Understanding Display Update and System Delay

After managing to set up VS Code and compiling and testing some examples on the Daisy Field, I started reading the code found in DaisyExamples. I hope to get a basic understanding of coding for the Daisy Seed that way.

I noticed the following pattern:

int main(void)
    // ...

    hw.StartAudio(AudioCallback); // [1]

        System::Delay(10); // [2]

[1] Am I understanding this correctly that there are basically 2 loops going on in this application? A DSP loop and a loop for everything else? If so, how do I decide what goes where?

[2] Whenever I see the display being updated, it is followed by a call to System::Delay(n);.

  • Is this a pause that puts the main() loop on hold?
  • Why is this needed?
  • What value should be chosen for n? Should this value be different, depending on the refresh rate of the display?
  • As an exercise, I want to write a game of Pong, playable on the Daisy Field display. Should I use the System::Delay(10); method to separate the rendering of my frames?

The audio callback isn’t really a loop, it gets triggered by a timer interrupt, runs to completion, then gets triggered again by the next interrupt. This ensures that the audio codec is reliably serviced.

The loop in main() is typically where less time-critical code would go, since it is constantly being put on hold by the timer interrupt which triggers the audio callback.

  • 10 ms delay in the loop causes UpdateDisplay to run at approximately 100 times maximum per second, which is more than fast enough for, for instance, a scope. The actual value is up to you. For text, it only needs update when you change something on screen.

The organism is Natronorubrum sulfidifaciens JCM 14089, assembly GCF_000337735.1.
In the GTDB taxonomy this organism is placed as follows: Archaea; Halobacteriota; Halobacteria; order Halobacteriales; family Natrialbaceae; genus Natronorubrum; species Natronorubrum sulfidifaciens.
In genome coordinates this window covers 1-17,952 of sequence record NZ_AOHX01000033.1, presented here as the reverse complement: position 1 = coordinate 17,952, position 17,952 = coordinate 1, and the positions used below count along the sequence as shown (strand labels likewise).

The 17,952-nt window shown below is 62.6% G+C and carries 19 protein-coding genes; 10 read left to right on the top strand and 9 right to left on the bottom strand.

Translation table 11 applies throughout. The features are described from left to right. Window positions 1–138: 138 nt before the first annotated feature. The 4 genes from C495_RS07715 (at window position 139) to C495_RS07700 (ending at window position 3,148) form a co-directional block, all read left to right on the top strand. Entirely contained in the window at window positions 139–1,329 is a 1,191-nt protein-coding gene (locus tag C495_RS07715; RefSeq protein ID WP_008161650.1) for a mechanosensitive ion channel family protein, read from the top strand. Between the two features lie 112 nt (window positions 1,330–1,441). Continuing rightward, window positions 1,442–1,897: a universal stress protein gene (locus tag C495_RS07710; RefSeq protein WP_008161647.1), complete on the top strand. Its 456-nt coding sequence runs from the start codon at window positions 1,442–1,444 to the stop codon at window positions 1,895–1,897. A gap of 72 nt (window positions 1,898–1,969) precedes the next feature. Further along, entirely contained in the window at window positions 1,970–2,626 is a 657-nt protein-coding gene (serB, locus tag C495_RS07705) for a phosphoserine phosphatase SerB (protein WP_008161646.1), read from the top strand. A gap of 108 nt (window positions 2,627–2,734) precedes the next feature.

To do an animated game, you’ll need to read buttons fast enough to be responsive, and render frames often enough to simulate smooth motion, and if you want sound, you’ll need to not overburden the AudioCallback(), which MUST ALWAYS complete in the time before next interrupt.

You can do all these using a combination of the AudioCallback() and a less time-critical loop in main().

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Yes - time critical stuff that must be done in time to output the next audio sample-block in the DSP ‘audio callback’, everything else in ‘main’.

Also, things that might take a long time (like refreshing the display or printing to the debug log) definitely shouldn’t be called in the audio thread to avoid crashing the Seed / causing audio dropouts.